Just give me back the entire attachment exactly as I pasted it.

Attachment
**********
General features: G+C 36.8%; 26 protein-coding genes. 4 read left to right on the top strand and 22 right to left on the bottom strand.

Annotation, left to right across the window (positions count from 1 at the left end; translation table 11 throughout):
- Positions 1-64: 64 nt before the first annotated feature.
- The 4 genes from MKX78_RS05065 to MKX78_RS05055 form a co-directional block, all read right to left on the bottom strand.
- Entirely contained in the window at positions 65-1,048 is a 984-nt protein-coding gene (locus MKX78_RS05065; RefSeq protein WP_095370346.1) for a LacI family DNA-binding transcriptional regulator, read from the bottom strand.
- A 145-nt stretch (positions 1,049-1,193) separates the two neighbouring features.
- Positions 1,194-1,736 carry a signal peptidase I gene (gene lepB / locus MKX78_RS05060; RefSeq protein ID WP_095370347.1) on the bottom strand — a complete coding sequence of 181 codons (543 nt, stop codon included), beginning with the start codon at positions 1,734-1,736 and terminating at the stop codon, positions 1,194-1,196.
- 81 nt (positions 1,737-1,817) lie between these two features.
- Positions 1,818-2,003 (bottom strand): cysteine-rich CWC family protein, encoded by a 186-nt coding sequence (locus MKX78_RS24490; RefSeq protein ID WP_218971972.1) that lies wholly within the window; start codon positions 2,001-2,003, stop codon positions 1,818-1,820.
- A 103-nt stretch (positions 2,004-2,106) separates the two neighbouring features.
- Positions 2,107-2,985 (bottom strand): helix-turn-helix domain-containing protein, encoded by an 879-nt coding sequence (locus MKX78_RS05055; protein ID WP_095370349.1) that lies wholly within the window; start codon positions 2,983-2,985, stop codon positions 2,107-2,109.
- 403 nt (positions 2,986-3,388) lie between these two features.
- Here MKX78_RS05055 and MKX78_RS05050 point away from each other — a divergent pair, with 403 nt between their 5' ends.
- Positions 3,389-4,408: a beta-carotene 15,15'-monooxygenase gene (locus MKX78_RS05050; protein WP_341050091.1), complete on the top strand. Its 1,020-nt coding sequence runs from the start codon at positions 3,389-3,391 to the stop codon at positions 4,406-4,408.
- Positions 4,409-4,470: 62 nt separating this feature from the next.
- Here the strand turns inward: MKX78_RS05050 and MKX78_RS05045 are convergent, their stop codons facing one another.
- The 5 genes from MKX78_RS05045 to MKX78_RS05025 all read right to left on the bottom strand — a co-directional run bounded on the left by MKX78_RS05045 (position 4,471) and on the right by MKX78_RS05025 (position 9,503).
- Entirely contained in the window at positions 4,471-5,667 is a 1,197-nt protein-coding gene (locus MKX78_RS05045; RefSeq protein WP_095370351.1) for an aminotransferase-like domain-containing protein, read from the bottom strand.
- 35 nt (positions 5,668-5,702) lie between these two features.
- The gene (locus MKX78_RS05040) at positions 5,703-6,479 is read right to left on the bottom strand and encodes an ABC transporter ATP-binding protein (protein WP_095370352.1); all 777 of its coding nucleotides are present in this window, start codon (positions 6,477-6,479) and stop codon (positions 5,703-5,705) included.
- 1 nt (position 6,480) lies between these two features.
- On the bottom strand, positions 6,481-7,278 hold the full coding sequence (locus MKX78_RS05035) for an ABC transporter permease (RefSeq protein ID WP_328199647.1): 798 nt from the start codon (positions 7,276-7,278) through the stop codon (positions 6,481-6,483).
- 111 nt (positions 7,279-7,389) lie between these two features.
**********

General features: G+C 36.8%; 26 protein-coding genes. 4 read left to right on the top strand and 22 right to left on the bottom strand.

Annotation, left to right across the window (positions count from 1 at the left end; translation table 11 throughout):
- Positions 1-64: 64 nt before the first annotated feature.
- The 4 genes from MKX78_RS05065 to MKX78_RS05055 form a co-directional block, all read right to left on the bottom strand.
- Entirely contained in the window at positions 65-1,048 is a 984-nt protein-coding gene (locus MKX78_RS05065; RefSeq protein WP_095370346.1) for a LacI family DNA-binding transcriptional regulator, read from the bottom strand.
- A 145-nt stretch (positions 1,049-1,193) separates the two neighbouring features.
- Positions 1,194-1,736 carry a signal peptidase I gene (gene lepB / locus MKX78_RS05060; RefSeq protein ID WP_095370347.1) on the bottom strand — a complete coding sequence of 181 codons (543 nt, stop codon included), beginning with the start codon at positions 1,734-1,736 and terminating at the stop codon, positions 1,194-1,196.
- 81 nt (positions 1,737-1,817) lie between these two features.
- Positions 1,818-2,003 (bottom strand): cysteine-rich CWC family protein, encoded by a 186-nt coding sequence (locus MKX78_RS24490; RefSeq protein ID WP_218971972.1) that lies wholly within the window; start codon positions 2,001-2,003, stop codon positions 1,818-1,820.
- A 103-nt stretch (positions 2,004-2,106) separates the two neighbouring features.
- Positions 2,107-2,985 (bottom strand): helix-turn-helix domain-containing protein, encoded by an 879-nt coding sequence (locus MKX78_RS05055; protein ID WP_095370349.1) that lies wholly within the window; start codon positions 2,983-2,985, stop codon positions 2,107-2,109.
- 403 nt (positions 2,986-3,388) lie between these two features.
- Here MKX78_RS05055 and MKX78_RS05050 point away from each other — a divergent pair, with 403 nt between their 5' ends.
- Positions 3,389-4,408: a beta-carotene 15,15'-monooxygenase gene (locus MKX78_RS05050; protein WP_341050091.1), complete on the top strand. Its 1,020-nt coding sequence runs from the start codon at positions 3,389-3,391 to the stop codon at positions 4,406-4,408.
- Positions 4,409-4,470: 62 nt separating this feature from the next.
- Here the strand turns inward: MKX78_RS05050 and MKX78_RS05045 are convergent, their stop codons facing one another.
- The 5 genes from MKX78_RS05045 to MKX78_RS05025 all read right to left on the bottom strand — a co-directional run bounded on the left by MKX78_RS05045 (position 4,471) and on the right by MKX78_RS05025 (position 9,503).
- Entirely contained in the window at positions 4,471-5,667 is a 1,197-nt protein-coding gene (locus MKX78_RS05045; RefSeq protein WP_095370351.1) for an aminotransferase-like domain-containing protein, read from the bottom strand.
- 35 nt (positions 5,668-5,702) lie between these two features.
- The gene (locus MKX78_RS05040) at positions 5,703-6,479 is read right to left on the bottom strand and encodes an ABC transporter ATP-binding protein (protein WP_095370352.1); all 777 of its coding nucleotides are present in this window, start codon (positions 6,477-6,479) and stop codon (positions 5,703-5,705) included.
- 1 nt (position 6,480) lies between these two features.
- On the bottom strand, positions 6,481-7,278 hold the full coding sequence (locus MKX78_RS05035) for an ABC transporter permease (RefSeq protein ID WP_328199647.1): 798 nt from the start codon (positions 7,276-7,278) through the stop codon (positions 6,481-6,483).
- 111 nt (positions 7,279-7,389) lie between these two features.